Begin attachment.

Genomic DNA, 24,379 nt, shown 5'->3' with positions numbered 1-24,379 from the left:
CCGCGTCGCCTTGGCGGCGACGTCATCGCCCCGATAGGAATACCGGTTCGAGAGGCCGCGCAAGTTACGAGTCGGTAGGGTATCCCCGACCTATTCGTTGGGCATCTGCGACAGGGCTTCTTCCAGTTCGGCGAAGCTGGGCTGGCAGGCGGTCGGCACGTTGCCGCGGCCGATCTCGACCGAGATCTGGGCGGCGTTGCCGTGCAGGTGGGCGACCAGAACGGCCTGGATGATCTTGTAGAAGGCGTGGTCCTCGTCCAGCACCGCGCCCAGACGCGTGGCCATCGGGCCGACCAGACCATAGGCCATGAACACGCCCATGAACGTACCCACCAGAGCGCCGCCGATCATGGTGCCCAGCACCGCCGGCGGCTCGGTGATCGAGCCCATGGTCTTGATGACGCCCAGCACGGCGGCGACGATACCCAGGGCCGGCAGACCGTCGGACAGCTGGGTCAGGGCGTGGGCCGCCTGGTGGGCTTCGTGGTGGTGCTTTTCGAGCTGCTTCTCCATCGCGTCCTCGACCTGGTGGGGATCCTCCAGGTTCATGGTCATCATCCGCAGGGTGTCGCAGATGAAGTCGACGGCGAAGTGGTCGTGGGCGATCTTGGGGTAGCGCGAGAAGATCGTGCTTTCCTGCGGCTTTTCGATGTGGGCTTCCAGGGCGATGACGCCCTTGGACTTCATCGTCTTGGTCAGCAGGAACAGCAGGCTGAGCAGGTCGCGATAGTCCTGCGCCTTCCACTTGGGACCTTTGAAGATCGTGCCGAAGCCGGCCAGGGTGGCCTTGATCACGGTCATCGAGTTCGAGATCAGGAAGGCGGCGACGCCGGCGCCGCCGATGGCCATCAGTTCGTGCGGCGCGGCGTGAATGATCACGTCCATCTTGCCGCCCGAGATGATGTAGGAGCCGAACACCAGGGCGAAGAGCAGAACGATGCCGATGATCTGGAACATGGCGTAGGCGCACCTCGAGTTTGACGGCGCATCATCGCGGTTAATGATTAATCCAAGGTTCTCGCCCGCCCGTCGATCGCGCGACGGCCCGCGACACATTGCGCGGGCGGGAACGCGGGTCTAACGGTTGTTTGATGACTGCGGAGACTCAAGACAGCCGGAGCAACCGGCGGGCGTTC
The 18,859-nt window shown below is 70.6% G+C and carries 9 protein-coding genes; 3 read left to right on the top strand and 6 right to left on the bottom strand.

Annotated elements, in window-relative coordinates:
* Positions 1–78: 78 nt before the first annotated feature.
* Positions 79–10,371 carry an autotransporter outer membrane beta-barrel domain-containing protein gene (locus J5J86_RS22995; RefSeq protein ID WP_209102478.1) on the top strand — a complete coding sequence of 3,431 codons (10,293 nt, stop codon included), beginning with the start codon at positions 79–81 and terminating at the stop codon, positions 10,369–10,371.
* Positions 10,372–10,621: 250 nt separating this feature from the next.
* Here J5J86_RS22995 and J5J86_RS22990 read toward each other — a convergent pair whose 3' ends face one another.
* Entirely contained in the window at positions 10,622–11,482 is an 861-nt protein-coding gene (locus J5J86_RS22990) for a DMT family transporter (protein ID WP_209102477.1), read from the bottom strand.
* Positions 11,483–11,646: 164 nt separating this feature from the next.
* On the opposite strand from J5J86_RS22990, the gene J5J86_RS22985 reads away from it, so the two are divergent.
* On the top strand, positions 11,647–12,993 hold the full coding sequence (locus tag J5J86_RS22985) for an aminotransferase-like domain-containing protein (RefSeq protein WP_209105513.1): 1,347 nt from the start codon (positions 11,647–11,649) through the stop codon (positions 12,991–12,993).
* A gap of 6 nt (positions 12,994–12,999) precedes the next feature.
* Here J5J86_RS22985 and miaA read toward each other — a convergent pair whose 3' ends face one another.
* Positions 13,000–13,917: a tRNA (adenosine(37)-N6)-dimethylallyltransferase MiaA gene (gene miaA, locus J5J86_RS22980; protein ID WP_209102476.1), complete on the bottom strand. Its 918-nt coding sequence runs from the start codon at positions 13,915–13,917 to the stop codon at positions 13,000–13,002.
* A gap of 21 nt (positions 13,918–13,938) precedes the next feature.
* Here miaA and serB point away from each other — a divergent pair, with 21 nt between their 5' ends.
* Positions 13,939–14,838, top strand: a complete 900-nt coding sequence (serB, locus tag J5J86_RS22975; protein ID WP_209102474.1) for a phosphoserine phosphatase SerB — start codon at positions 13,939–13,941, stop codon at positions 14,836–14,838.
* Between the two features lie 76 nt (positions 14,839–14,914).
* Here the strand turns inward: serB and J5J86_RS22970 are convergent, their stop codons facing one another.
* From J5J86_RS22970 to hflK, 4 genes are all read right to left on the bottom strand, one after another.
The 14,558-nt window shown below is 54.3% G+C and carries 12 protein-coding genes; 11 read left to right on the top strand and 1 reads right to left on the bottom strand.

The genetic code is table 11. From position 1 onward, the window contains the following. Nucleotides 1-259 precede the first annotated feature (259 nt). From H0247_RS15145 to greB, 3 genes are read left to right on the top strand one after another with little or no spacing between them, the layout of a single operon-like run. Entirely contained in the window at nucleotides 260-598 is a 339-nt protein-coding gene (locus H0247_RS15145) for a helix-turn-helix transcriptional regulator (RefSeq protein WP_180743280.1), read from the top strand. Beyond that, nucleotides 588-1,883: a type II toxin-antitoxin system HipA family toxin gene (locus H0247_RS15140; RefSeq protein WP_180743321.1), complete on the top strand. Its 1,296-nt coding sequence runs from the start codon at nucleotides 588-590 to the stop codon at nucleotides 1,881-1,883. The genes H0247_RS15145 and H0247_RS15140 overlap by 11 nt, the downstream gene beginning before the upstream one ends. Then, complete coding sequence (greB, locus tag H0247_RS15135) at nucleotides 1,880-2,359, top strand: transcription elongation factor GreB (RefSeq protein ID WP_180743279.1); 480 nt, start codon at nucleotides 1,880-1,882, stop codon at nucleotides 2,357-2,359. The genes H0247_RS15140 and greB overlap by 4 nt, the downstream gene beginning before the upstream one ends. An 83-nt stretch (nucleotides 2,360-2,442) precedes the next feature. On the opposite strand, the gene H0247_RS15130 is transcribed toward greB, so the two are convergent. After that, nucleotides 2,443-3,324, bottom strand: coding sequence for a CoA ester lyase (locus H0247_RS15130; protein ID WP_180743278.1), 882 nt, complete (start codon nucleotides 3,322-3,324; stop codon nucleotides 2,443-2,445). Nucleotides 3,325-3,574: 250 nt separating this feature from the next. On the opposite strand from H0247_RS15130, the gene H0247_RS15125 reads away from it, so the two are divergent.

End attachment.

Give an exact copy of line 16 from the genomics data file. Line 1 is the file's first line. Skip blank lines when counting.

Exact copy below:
* A gap of 21 nt (positions 13,918–13,938) precedes the next feature.